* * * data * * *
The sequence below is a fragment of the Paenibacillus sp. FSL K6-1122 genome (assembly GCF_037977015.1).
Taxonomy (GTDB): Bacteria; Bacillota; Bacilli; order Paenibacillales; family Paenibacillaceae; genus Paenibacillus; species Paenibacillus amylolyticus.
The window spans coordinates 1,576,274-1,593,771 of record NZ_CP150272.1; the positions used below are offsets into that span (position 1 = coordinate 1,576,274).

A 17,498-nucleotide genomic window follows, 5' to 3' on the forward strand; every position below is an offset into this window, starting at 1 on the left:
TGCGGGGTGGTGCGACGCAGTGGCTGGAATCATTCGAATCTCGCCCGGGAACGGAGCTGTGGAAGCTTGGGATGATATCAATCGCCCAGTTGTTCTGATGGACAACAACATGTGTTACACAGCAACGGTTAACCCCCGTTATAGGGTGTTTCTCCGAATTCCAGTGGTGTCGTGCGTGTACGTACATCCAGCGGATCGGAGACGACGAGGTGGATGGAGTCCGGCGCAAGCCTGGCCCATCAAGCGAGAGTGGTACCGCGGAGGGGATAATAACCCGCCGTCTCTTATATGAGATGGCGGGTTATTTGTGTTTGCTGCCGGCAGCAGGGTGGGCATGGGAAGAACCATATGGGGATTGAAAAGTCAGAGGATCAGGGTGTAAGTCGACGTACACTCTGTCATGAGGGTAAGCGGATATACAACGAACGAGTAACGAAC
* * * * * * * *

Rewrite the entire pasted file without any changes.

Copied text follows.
The sequence below is a fragment of the Paenibacillus sp. FSL K6-1122 genome (assembly GCF_037977015.1).
Taxonomy (GTDB): Bacteria; Bacillota; Bacilli; order Paenibacillales; family Paenibacillaceae; genus Paenibacillus; species Paenibacillus amylolyticus.
The window spans coordinates 1,576,274-1,593,771 of record NZ_CP150272.1; the positions used below are offsets into that span (position 1 = coordinate 1,576,274).

A 17,498-nucleotide genomic window follows, 5' to 3' on the forward strand; every position below is an offset into this window, starting at 1 on the left:
TGCGGGGTGGTGCGACGCAGTGGCTGGAATCATTCGAATCTCGCCCGGGAACGGAGCTGTGGAAGCTTGGGATGATATCAATCGCCCAGTTGTTCTGATGGACAACAACATGTGTTACACAGCAACGGTTAACCCCCGTTATAGGGTGTTTCTCCGAATTCCAGTGGTGTCGTGCGTGTACGTACATCCAGCGGATCGGAGACGACGAGGTGGATGGAGTCCGGCGCAAGCCTGGCCCATCAAGCGAGAGTGGTACCGCGGAGGGGATAATAACCCGCCGTCTCTTATATGAGATGGCGGGTTATTTGTGTTTGCTGCCGGCAGCAGGGTGGGCATGGGAAGAACCATATGGGGATTGAAAAGTCAGAGGATCAGGGTGTAAGTCGACGTACACTCTGTCATGAGGGTAAGCGGATATACAACGAACGAGTAACGAAC